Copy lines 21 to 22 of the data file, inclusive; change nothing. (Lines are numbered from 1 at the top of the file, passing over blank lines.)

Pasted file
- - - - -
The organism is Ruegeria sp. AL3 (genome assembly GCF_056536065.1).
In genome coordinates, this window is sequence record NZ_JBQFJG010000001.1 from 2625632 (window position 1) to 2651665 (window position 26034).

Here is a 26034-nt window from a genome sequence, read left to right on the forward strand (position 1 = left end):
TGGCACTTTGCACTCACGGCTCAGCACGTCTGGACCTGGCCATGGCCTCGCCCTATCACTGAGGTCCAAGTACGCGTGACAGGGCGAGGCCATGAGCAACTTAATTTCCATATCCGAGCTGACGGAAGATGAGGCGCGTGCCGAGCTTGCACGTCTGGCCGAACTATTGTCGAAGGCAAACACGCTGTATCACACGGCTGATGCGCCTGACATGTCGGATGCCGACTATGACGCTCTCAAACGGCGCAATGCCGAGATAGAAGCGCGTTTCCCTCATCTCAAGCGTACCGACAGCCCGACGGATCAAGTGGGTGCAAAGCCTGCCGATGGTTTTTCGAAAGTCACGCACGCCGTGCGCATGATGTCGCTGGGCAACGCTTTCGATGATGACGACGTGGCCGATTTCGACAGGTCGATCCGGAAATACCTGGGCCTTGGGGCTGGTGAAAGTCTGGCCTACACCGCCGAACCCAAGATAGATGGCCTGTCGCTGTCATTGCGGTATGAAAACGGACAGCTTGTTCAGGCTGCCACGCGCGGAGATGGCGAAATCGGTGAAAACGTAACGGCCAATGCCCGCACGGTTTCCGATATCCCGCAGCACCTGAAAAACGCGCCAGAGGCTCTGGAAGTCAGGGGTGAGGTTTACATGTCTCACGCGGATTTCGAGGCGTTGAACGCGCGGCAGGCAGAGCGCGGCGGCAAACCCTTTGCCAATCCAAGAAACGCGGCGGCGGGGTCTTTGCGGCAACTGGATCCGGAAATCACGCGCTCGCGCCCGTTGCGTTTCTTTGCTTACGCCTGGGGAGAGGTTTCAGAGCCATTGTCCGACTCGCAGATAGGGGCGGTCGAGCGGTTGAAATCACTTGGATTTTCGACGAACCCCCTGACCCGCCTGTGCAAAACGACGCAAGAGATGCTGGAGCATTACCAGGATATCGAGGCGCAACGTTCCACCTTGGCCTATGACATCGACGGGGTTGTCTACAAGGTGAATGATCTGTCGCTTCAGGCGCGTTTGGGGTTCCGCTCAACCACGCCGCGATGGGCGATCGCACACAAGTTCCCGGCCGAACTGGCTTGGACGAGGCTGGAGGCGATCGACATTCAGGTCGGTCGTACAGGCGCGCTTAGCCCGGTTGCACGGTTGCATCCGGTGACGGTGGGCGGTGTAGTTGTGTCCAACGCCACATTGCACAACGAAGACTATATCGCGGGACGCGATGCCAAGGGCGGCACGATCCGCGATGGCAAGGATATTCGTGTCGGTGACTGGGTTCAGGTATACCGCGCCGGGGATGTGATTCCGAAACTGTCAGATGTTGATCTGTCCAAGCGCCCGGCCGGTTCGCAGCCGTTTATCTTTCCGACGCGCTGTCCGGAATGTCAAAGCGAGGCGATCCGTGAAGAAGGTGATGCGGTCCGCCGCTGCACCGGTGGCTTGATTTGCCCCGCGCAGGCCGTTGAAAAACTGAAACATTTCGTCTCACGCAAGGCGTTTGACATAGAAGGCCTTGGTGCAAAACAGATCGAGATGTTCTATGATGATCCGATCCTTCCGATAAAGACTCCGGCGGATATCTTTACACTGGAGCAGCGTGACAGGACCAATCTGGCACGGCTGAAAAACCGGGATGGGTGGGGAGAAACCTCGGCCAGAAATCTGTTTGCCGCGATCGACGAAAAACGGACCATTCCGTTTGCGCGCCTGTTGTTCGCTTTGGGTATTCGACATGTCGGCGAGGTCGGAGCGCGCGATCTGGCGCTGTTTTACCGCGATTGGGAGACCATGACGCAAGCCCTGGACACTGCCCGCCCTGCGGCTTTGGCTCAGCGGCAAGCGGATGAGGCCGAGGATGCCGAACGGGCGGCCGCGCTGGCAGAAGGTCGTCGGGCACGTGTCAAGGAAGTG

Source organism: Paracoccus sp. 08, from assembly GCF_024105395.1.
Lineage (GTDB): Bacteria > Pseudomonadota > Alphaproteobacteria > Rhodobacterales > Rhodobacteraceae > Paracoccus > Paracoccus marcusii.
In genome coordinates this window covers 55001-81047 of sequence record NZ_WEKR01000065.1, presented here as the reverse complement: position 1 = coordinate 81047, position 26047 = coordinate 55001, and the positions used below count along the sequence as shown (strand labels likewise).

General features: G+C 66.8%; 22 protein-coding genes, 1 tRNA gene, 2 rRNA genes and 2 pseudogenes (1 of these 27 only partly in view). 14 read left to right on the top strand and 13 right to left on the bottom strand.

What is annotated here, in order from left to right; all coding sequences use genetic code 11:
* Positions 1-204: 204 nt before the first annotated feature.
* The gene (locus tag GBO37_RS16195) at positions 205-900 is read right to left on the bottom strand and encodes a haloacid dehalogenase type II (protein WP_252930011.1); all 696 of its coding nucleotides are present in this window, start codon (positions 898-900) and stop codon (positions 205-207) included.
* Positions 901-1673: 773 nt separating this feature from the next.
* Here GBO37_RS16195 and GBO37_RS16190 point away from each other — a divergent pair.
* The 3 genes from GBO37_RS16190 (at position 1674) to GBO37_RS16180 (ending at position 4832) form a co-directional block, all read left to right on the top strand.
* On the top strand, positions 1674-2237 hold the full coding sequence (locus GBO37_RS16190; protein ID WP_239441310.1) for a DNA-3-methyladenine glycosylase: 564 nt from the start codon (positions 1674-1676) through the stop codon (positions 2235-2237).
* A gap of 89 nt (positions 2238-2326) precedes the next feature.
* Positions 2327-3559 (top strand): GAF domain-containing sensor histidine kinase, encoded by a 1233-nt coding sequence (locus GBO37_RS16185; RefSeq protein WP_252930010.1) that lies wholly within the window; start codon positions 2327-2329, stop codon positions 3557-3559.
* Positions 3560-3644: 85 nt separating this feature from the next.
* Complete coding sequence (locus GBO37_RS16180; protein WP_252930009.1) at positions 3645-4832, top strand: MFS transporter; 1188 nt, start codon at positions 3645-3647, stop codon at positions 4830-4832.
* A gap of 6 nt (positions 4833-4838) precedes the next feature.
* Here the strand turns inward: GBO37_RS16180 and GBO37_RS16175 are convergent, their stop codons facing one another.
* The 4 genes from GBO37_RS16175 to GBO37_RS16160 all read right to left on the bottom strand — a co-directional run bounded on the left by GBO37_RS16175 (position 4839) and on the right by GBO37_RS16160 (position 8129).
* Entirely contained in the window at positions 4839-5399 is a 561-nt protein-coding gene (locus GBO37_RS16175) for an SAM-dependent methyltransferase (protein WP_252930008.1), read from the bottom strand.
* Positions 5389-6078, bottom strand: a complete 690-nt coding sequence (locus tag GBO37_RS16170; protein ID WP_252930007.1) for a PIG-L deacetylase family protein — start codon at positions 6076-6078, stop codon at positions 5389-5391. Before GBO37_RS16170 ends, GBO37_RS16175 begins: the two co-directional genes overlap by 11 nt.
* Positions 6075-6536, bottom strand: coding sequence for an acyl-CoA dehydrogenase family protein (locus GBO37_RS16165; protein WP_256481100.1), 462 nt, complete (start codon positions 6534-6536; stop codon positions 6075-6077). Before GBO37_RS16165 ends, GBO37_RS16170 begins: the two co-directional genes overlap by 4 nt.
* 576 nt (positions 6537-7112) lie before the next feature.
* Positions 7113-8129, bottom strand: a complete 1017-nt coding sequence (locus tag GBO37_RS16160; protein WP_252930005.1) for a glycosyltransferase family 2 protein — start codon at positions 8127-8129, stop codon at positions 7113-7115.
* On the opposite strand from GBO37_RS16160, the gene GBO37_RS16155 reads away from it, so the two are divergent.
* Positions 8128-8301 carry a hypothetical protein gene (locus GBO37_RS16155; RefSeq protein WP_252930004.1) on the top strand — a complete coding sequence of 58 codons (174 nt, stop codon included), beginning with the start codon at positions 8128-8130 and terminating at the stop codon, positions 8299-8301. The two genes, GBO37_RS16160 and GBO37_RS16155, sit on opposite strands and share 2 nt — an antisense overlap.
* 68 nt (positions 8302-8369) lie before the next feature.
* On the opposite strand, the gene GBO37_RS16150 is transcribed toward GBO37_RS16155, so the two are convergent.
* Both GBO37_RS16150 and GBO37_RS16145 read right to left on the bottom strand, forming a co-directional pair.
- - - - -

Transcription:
* Here the strand turns inward: GBO37_RS16180 and GBO37_RS16175 are convergent, their stop codons facing one another.
* The 4 genes from GBO37_RS16175 to GBO37_RS16160 all read right to left on the bottom strand — a co-directional run bounded on the left by GBO37_RS16175 (position 4839) and on the right by GBO37_RS16160 (position 8129).